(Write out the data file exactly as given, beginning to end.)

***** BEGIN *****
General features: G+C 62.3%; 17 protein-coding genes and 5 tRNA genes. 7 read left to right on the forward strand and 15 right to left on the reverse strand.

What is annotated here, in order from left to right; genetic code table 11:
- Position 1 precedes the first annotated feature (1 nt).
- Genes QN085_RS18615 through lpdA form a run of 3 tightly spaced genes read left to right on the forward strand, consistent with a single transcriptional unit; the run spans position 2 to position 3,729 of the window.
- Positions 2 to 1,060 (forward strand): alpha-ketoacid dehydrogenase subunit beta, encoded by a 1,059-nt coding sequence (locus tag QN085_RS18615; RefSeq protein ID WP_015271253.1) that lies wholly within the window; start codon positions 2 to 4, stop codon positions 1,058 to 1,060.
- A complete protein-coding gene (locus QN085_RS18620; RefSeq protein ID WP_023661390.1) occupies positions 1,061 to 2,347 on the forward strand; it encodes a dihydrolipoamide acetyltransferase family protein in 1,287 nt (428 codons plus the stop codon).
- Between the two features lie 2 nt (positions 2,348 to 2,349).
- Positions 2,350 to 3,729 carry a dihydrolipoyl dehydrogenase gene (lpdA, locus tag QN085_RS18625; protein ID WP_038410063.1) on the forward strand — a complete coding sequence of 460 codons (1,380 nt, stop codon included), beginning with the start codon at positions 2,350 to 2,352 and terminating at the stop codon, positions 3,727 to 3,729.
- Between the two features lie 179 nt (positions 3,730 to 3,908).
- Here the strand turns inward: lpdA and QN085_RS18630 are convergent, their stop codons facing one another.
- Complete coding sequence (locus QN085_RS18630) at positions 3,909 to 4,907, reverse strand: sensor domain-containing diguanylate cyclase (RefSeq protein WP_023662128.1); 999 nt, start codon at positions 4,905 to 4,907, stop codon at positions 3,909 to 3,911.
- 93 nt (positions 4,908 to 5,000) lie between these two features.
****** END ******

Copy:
General features: G+C 62.3%; 17 protein-coding genes and 5 tRNA genes. 7 read left to right on the forward strand and 15 right to left on the reverse strand.

What is annotated here, in order from left to right; genetic code table 11:
- Position 1 precedes the first annotated feature (1 nt).
- Genes QN085_RS18615 through lpdA form a run of 3 tightly spaced genes read left to right on the forward strand, consistent with a single transcriptional unit; the run spans position 2 to position 3,729 of the window.
- Positions 2 to 1,060 (forward strand): alpha-ketoacid dehydrogenase subunit beta, encoded by a 1,059-nt coding sequence (locus tag QN085_RS18615; RefSeq protein ID WP_015271253.1) that lies wholly within the window; start codon positions 2 to 4, stop codon positions 1,058 to 1,060.
- A complete protein-coding gene (locus QN085_RS18620; RefSeq protein ID WP_023661390.1) occupies positions 1,061 to 2,347 on the forward strand; it encodes a dihydrolipoamide acetyltransferase family protein in 1,287 nt (428 codons plus the stop codon).
- Between the two features lie 2 nt (positions 2,348 to 2,349).
- Positions 2,350 to 3,729 carry a dihydrolipoyl dehydrogenase gene (lpdA, locus tag QN085_RS18625; protein ID WP_038410063.1) on the forward strand — a complete coding sequence of 460 codons (1,380 nt, stop codon included), beginning with the start codon at positions 2,350 to 2,352 and terminating at the stop codon, positions 3,727 to 3,729.
- Between the two features lie 179 nt (positions 3,730 to 3,908).
- Here the strand turns inward: lpdA and QN085_RS18630 are convergent, their stop codons facing one another.
- Complete coding sequence (locus QN085_RS18630) at positions 3,909 to 4,907, reverse strand: sensor domain-containing diguanylate cyclase (RefSeq protein WP_023662128.1); 999 nt, start codon at positions 4,905 to 4,907, stop codon at positions 3,909 to 3,911.
- 93 nt (positions 4,908 to 5,000) lie between these two features.